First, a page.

The renewable energy opportunity

Why renewables?

All forms of electricity generation produce climate-change inducing greenhouse gasses (“GHGs”) whether during initial construction, fuels consumed, land-use change or transmission. Nevertheless, by simple virtue of not requiring fuel, renewable energy options such as solar & wind produces significantly less GHGs compared to coal or natural gas. As a bonus, pursuing renewable energy affords countries a modicum of independence from energy imports.

To fully enjoy these benefits, renewables must be pursued at scale. Ideally aiming for a significant contribution to generation capacity within the medium term, and total displacement of non-renewables over the long term. While this presents a significant economic, regulatory and technical challenge, it is also an investment opportunity.

In recent years, we have witnessed a confluence of factors that makes investing in renewables in Southeast Asia increasingly attractive.

There is robust future demand for electricity in Southeast Asia due to demographics, urbanization & economic growth

With a combined population of >600m people and GDP of >USD 3trn a year, Southeast Asia is a global powerhouse. While not yet a cohesive single-market like the EU, taken together Southeast Asia is already the world’s 7th largest economy.

Southeast Asia is relatively young and rapidly urbanizing. As more people enter the middle class and settle in cities, usage of modern but energy-intensive appliances such as refrigerators and air-conditioning is expected to increase, leading to a surge in per-capita electricity consumption.

Total electricity demand in Southeast Asia in 2040 is expected to be 60% more compared to current levels[3]. To reliably meet that demand, generation capacity will need to double; to 565 GW from 240 GW today.

The prevailing assumption is that this future demand will be met via increased investments in coal, with renewables only playing a supplementary role due to costs and reliability concerns. While even a supplementary role still represents a bright outlook, we believe the true size of the renewable energy opportunity in Southeast Asia is understated.

Population pyramid of
Southeast Asia[1]

Urbanization rate of
Southeast Asia[2]

Average annual growth in per-capital electricity consumption in Southeast Asia, 2000-2015[3]

Grid interconnections and progressive liberalization will make the Southeast Asian electricity market accessible to new players

Historically, Southeast Asia’s electricity market were dominated by state utility monopolies operating in isolation. The utilities typically control their entire value chain from generation, to transmission to distribution among consumers.

However with the completion of major milestones of regional grid interconnection[4] projects such as the Laos, Thailand, Malaysia and Singapore Power Integration Project (“LTMSPIP”), it is now possible for electricity generated in one country to be sold in another. Several similar projects are under construction. These developments effectively decouples local electricity demand from local supply, a conducive trend for renewable energy players.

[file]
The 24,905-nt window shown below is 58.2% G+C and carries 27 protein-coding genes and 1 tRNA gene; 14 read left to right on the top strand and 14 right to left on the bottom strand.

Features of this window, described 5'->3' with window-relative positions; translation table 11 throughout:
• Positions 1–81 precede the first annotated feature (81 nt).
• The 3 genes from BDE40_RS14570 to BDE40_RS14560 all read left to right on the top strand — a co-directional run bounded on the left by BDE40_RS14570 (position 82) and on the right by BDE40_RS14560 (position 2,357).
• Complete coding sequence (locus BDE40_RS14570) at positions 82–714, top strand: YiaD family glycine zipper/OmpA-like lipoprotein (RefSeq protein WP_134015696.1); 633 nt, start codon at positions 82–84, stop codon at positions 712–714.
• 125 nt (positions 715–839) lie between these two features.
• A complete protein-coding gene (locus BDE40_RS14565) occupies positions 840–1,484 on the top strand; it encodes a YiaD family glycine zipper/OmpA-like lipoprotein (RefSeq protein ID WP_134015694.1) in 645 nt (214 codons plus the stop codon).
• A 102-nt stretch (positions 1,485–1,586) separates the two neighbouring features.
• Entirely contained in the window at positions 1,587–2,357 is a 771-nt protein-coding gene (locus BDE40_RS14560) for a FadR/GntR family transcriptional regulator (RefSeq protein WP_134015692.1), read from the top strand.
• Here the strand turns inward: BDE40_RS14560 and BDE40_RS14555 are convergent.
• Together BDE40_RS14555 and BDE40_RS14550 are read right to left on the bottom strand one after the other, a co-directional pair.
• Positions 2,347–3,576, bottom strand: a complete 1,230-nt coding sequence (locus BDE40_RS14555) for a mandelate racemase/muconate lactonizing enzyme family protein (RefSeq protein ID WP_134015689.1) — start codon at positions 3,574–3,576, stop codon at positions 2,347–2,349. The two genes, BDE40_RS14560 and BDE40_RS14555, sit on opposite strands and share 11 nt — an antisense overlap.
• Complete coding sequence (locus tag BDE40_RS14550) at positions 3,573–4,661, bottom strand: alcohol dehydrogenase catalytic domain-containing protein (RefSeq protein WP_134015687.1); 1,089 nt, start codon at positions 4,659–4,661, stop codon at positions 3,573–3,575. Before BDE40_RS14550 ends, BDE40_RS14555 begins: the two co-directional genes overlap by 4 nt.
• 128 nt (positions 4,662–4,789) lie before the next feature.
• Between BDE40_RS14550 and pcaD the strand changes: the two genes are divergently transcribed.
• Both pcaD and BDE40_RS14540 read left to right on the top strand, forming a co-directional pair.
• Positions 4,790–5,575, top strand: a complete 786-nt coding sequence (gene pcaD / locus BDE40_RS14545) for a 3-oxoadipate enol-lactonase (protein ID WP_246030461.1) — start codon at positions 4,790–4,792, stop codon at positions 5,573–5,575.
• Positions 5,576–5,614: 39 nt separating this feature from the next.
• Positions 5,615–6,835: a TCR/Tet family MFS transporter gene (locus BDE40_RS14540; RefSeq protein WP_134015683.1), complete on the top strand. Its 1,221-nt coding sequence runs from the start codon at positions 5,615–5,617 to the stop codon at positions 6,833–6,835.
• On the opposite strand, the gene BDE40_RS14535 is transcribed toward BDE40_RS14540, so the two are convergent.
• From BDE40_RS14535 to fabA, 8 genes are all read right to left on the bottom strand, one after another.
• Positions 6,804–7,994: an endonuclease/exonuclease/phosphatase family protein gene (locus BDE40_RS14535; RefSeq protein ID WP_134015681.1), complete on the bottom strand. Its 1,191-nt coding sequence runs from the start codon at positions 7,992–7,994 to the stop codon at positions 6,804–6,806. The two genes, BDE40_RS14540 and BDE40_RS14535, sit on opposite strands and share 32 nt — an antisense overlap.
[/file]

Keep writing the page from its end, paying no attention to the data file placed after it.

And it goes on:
Malaysian example of electricity market liberalization efforts[6]

Proposed & existing grid interconnection
projects in Southeast Asia[5]

Renewable energy enjoys progressive government support

Southeast Asia is expected to be severely at risk from the negative effects of climate change, and many of its member countries have ratified or approved the Paris Climate Agreement.

There is proven track record of governments in Southeast Asia implementing supportive policies such as feed-in-tariff schemes and official GHG emission reduction targets. The absence of nuclear power in Southeast Asia means these targets will have to be met almost completely via expansion of renewable energy.

Many big cities in Southeast Asia are in low-elevation coastal zones which may see increased risk of flooding due to climate change[7]

Almost all Southeast Asian
countries have ratified / approved the Paris Climate Agreement[8]

Renewable energy will reach grid parity in Southeast Asia sooner rather than later

Southeast Asia is endowed with enough renewable energy resources to cover its needs several times over[9]. A myriad of commercial-scale projects in solar, wind, hydro & biomass in the region have been running for enough time that the viability of new proposals can now be objectively assessed. There is no problem of supply.

In execution, almost every aspect of the regional market have improved over the last ten years; technology has matured, supply chains has tightened, and financing has become more accessible. If this trend continues, renewable energy (particularly solar) is expected to be cost competitive with coal and natural gas within the medium term.

Falling module costs have accelerated grid parity timeline expectations[10]

Estimated levelized cost of
electricity in Southeast Asia—Solar PV

Estimated levelized cost of
electricity in Southeast Asia—Wind

The Southeast Asian renewable energy market is able and ready for scale-up

While renewables still constitute a minority of Southeast Asia’s electricity generation mix, they have grown significantly in recent years.

With enduring demand, market unification and grid parity imminent in the medium term, eventually they will become economically favored vis-à-vis their fossil fuel counterparts.

An entirely new ecosystem of regional projects and companies are readying themselves for institutional exposure to take advantage of this paradigm shift. Our mission is to accelerate their growth.

Historical power generation mix in Southeast Asia[11]